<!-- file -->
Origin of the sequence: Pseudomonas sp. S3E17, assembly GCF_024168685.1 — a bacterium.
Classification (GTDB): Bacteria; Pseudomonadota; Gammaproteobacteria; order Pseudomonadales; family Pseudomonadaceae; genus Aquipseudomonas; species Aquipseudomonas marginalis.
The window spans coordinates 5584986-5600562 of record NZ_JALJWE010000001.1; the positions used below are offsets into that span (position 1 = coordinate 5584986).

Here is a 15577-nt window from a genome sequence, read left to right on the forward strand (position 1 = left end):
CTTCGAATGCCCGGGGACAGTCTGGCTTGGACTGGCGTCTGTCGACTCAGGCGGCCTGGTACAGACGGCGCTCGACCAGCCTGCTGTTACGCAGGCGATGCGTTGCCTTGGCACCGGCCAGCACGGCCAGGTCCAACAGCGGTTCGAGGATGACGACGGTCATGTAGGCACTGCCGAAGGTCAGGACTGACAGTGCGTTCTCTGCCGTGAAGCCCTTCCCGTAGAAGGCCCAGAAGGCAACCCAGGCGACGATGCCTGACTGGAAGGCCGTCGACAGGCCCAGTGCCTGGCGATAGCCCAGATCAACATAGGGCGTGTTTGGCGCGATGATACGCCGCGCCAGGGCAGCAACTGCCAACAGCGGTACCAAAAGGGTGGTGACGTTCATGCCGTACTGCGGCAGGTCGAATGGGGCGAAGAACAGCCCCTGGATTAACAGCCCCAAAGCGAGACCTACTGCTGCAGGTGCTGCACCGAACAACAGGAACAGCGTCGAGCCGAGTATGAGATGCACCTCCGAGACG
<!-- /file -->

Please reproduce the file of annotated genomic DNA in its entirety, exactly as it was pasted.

Origin of the sequence: Pseudomonas sp. S3E17, assembly GCF_024168685.1 — a bacterium.
Classification (GTDB): Bacteria; Pseudomonadota; Gammaproteobacteria; order Pseudomonadales; family Pseudomonadaceae; genus Aquipseudomonas; species Aquipseudomonas marginalis.
The window spans coordinates 5584986-5600562 of record NZ_JALJWE010000001.1; the positions used below are offsets into that span (position 1 = coordinate 5584986).

Here is a 15577-nt window from a genome sequence, read left to right on the forward strand (position 1 = left end):
CTTCGAATGCCCGGGGACAGTCTGGCTTGGACTGGCGTCTGTCGACTCAGGCGGCCTGGTACAGACGGCGCTCGACCAGCCTGCTGTTACGCAGGCGATGCGTTGCCTTGGCACCGGCCAGCACGGCCAGGTCCAACAGCGGTTCGAGGATGACGACGGTCATGTAGGCACTGCCGAAGGTCAGGACTGACAGTGCGTTCTCTGCCGTGAAGCCCTTCCCGTAGAAGGCCCAGAAGGCAACCCAGGCGACGATGCCTGACTGGAAGGCCGTCGACAGGCCCAGTGCCTGGCGATAGCCCAGATCAACATAGGGCGTGTTTGGCGCGATGATACGCCGCGCCAGGGCAGCAACTGCCAACAGCGGTACCAAAAGGGTGGTGACGTTCATGCCGTACTGCGGCAGGTCGAATGGGGCGAAGAACAGCCCCTGGATTAACAGCCCCAAAGCGAGACCTACTGCTGCAGGTGCTGCACCGAACAACAGGAACAGCGTCGAGCCGAGTATGAGATGCACCTCCGAGACG